Officials, advocates and the community at large need to shed outdated ideas about the long-hailed strength of Montgomery’s affordable housing programs, councilmembers say, and come up with concrete plans that work effectively.
More than a year in the making, the Department of Housing and Community Affairs has drafted a 100-page housing policy—the first update since 2001—that puts a priority on:
- “workforce housing” suited for the 21st century economy
- housing for the special needs community
- expanding the stock of affordable housing
- balancing the construction of high-density communities around mass transit stations while preserving the character of older neighborhoods nearby
Councilmembers want to make sure the county does not rest on the laurels of decades past, when initiatives like the MPDU program LINK made Montgomery a pioneer in affordable housing.
“Before we start patting ourselves on the back and congratulating ourselves for all the wonderful things we’ve done, we still have to recognize that Montgomery County has severe pockets of poverty,” Councilwoman Valerie Ervin said during a briefing last week.
“I get very—angry is the only word I can come up with—when I see that we’re turning on a faucet and only letting some drops drip out of the faucet, and then we’re pretending like that’s good enough. That’s not good enough. ... I appreciate the work that you’ve put into the document, but I really still am having a hard time. What is the actual plan that we’re talking about and where are we going to get the money to do it?”
As policy is refined over the next few months, Council President Roger Berliner wants to see more specifics and quantifiable goals.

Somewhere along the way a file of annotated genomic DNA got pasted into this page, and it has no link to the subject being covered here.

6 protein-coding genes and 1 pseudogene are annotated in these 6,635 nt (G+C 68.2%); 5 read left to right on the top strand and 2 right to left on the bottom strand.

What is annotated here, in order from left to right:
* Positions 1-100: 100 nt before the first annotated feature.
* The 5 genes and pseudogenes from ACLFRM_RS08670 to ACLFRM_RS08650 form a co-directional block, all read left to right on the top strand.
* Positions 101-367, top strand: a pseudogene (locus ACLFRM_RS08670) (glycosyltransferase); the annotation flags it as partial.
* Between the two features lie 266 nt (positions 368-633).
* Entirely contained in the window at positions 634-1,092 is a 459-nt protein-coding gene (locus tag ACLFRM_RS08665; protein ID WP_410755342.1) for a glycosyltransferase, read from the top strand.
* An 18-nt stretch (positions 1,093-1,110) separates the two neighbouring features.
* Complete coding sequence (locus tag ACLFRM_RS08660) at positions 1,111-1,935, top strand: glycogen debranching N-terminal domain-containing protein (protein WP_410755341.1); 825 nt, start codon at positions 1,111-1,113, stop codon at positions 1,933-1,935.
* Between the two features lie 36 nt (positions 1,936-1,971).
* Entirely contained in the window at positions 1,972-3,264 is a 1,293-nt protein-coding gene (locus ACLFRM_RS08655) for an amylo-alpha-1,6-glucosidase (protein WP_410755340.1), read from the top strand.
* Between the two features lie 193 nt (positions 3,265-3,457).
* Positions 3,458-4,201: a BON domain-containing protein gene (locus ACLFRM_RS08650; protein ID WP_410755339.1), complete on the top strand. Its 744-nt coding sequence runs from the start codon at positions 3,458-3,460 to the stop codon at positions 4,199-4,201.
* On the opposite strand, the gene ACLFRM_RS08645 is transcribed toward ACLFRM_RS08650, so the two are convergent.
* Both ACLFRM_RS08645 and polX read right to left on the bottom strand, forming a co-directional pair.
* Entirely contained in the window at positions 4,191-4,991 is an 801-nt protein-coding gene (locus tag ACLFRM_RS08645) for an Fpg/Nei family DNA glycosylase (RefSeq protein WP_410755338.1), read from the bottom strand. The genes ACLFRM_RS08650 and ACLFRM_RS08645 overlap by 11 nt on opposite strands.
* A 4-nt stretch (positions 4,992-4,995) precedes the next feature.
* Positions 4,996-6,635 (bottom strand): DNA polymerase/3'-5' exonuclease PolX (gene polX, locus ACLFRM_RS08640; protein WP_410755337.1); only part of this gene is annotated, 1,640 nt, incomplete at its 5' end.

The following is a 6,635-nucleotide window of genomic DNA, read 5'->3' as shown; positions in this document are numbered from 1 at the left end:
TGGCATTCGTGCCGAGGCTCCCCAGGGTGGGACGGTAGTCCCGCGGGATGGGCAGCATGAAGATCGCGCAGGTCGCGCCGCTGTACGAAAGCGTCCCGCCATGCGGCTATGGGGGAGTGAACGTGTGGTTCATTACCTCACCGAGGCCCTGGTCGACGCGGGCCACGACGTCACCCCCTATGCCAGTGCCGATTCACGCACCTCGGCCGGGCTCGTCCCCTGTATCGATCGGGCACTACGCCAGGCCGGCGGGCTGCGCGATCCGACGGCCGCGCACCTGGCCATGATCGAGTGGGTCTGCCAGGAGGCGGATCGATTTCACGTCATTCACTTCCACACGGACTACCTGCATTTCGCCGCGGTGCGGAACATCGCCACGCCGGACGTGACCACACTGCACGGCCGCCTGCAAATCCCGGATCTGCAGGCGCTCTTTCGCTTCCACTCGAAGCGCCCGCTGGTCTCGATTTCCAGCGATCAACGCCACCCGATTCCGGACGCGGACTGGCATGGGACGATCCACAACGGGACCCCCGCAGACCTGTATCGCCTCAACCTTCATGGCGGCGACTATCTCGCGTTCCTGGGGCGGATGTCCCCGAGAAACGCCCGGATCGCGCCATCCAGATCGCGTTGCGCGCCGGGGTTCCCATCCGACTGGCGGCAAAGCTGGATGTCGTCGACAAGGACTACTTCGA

“If we don’t set that down, I am very fearful that this will always be a feel-good conversation,” he said. “We need to hold ourselves as a community accountable in some way, and I don’t know how we get there without there being metrics attached to this. Not only is this a moral issue … it is most clearly an economic development issue. Because it has been very clearly said to us that if we want to have a vibrant economy, we have to provide housing for our workforce. And we cannot do that the way we are going about it today.”
The Nov. 13 briefing also touched on:
As state purse strings have tightened, so have Montgomery’s housing programs, said DHCA director Rick Nelson, which puts a premium on the ability to convince lawmakers in Annapolis that Montgomery needs more state funding.
“Everyone recognizes that we’ve been retreating a little bit in the last few years because of the reduction of resources,” Nelson said. “All of us collectively have to make that argument better and more continuously at the state level. Because I see … resources going places that I know should come here.”
Moderately Priced Dwelling Units
The MPDU program remains a success Nelson said, but, “it clearly is not the driver for adding affordable housing in Montgomery County at this point.”
“We tout it around the country as being great,” Ervin said. “It was great at one time, when it was new and innovative. But it’s not putting a lot of families into housing situations. So I think that we really need to be bold now in our desire to make change in Montgomery County.”
One arena of progress has come in partnering with the business community. DHCA has in recent years forged agreements with developers “at a level that we have not seen before,” Nelson said.
“It’s only because they’re waiting to see what’s going to happen in the long term,” Nelson said, of developers. “They’re willing to invest some money over five, six years because they figure by the time they get that money back, they’ll have their longer-term investment opportunities. So we need to maximize our ability to capitalize on that in the short term.”
Ervin believes this front will be the answer to the county's struggles over affordable housing.
“I really do think that’s going to dig us out of the hole that we’re in,” she said.